Real Estate Journal — Multifamily — May 10 - 23, 2019 — 11D


M id A tlantic


By Nicole Paul, Energy Management Systems, Inc. Combatting reduced recovery rates based on water meter degradation

place exist- i n g wa t e r meters with new meters due to under- reporting of actual tenant consumption and l owe r flow rates as- W

ater meter degrada- tion can be defined as the need to re-

different flow rates which can be costly or rely on statistically representative samples of each type of meter. It is also impor- tant to determine water meter weighted accuracy with the average water consumption pattern, which gives informa- tion about how much water is used at different flow ranges. The weighted accuracy is the parameter used to estimate the total unmetered water volume over time and the optimal re- placement frequency of meters (Residential Water Meter Re- placement Economics). One excellent example of water meter degradation

would be when EMS replaced the water meter set at a prop- erty for a national REIT. The national REIT water meters were experiencing exceptional recovery rates in the two months after meter replacement and exceeded the two months prior to meter re- placement by an outstanding 37%! This example further reinforces the idea that water meter degradation occurs and that there are benefits in cost recovery when the meters are replaced. In addition, it sup- ports the assertion that this national REIT has an opportu- nity to greatly increase its re-

coveries through water meter replacement, in addition to the operational benefits of a con- version to full AMR readings. In conclusion, building owners should pay close attention to the age of their meter, and get them replaced with newmeter equipment or read with AMR to avoid inaccuracy of meter reads and tenant consumption later down the line. Nicole Paul is a market- ing communication special- ist with Energy Manage- ment Systems, Inc.  References: Allendar, Hans, Dr. Determining the Economic Optimal Life of Residen-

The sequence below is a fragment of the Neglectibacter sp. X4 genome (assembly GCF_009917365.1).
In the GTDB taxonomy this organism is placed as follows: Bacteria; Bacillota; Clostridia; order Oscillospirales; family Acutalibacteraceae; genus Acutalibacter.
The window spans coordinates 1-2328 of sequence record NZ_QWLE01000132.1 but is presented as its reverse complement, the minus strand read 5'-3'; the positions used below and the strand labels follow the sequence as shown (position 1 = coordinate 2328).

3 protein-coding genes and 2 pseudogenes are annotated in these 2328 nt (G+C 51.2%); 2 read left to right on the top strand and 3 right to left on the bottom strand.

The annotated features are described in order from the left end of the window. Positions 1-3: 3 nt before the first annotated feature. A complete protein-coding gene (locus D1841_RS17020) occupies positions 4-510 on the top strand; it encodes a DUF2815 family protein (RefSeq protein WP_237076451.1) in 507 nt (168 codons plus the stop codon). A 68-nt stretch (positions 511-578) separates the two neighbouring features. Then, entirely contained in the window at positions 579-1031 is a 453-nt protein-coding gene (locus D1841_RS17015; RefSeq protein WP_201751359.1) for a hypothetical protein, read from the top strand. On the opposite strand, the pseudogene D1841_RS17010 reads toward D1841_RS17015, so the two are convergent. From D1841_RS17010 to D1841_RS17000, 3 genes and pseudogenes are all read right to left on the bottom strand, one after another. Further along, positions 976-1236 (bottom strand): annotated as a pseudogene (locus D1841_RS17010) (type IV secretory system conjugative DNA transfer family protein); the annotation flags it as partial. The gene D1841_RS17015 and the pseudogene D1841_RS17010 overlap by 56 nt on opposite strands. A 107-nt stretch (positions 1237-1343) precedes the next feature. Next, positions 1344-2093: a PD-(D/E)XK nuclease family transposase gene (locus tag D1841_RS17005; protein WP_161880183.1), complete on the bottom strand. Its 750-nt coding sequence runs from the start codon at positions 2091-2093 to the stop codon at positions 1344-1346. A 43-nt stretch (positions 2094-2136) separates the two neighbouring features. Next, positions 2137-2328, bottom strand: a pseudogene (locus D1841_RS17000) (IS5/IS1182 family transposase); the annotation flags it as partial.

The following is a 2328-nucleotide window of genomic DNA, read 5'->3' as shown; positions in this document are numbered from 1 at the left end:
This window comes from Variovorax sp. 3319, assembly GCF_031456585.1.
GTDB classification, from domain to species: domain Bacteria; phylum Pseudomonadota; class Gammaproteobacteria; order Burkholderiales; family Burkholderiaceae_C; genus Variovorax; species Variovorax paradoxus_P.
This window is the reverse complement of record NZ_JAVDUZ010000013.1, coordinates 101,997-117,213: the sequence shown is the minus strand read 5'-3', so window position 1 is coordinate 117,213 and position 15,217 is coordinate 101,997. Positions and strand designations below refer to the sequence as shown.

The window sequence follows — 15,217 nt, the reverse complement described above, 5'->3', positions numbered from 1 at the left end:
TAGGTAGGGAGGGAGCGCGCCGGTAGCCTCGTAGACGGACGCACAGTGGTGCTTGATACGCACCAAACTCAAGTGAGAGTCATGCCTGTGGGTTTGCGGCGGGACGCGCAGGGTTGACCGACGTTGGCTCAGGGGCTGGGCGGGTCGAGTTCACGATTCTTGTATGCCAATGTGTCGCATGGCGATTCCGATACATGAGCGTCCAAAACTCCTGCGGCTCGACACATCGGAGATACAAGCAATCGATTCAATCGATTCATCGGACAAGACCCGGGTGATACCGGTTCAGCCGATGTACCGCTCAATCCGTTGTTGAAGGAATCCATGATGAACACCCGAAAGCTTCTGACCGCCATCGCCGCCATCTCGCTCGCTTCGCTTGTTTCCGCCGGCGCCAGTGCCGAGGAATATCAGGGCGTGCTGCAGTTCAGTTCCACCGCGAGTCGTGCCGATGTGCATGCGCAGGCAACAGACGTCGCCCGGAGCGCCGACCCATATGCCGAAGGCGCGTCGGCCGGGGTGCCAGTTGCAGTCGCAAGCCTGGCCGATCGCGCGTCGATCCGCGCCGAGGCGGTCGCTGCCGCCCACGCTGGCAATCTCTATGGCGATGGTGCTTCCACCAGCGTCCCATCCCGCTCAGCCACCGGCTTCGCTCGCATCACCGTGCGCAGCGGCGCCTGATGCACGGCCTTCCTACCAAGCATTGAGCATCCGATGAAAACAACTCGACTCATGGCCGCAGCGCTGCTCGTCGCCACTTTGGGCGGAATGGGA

tial Water Meters, Water Engineering and Management Journal, 1996 Arregui, F.; Cabrera, E.; Cobacho, R.; & Garci-Serra, J., 2005. Key Fac- tors Affecting Water Meter Accuracy. Proc. Leak- age 2005, Davis, S.E., Residential Water Me- ter Replacement Economics, Leakage 2005 Conference Proceedings, 2005 1 In 2001, the Water Research Foundation (WRF) published the results of an extensive four year a re- search study, “Accuracy of In-Service Water Meters at Low and High Flow Rates” 2 Noss, R.R.; Newman, G.J.; & Male, J.W., 1987. Optimal Testing Frequency for Domestic Water Me- ters. Jour. Water Resources Planning &Management Div.—ASCE. 113:1:1.

Nicole Paul

sociated with the meter types aging. Rapid amortization of the investment is based on the advanced age of the target water meters and the propen- sity for older meters to degrade over time. Studies date back to 1987 by G.J, Newman, when the water utility industry began to document the suscep- tibility for older water meters to suffer degraded accuracy and under-reporting of actual consumption. Water meters are not able to exactly register the total amount of water consumed since they have a limited range of operation. Its performance normally diminishes at low flow rates, which are in most cases due to leaks in the us- er’s facilities. This problem increases with water meters aging since the accuracy curve decays over time. For instance, a study done by the Water Engineering and Management Journal, explains that meter accuracy degrades rapidly on average after 20 years, falling from a real meter accuracy of 99% down to 82% by year 30. In addition, the size of the meter in relation to aggregate flow-through volume can cause problems, as smaller meters with low flow rates result in the highest degrees of inac- curacy. There are three specific fac- tors to focus on when analyzing meter degradation and the rea- soning for this occurring: Age, Rate of Degradation and Low Flow Rates. Accuracy degrada- tion only in low flow scenarios for a 20-year-old meter ac- cording to Dr. Hans Allender, P.E., may be as high as 40% degradation or the meter may be only 60% accurate. In addi- tion, there is also the issue of renewing the meters too often that will produce economical losses caused by the fixed costs of the investment. To solve this issue, you must either test ev- ery single water meter in the system, to exactly determine the average performance at

Improve Sustainability, Energy Benchmark Your Property New York, Philadelphia, Washington, D.C. Contact us: 202-525-8475 » www.ems3.com

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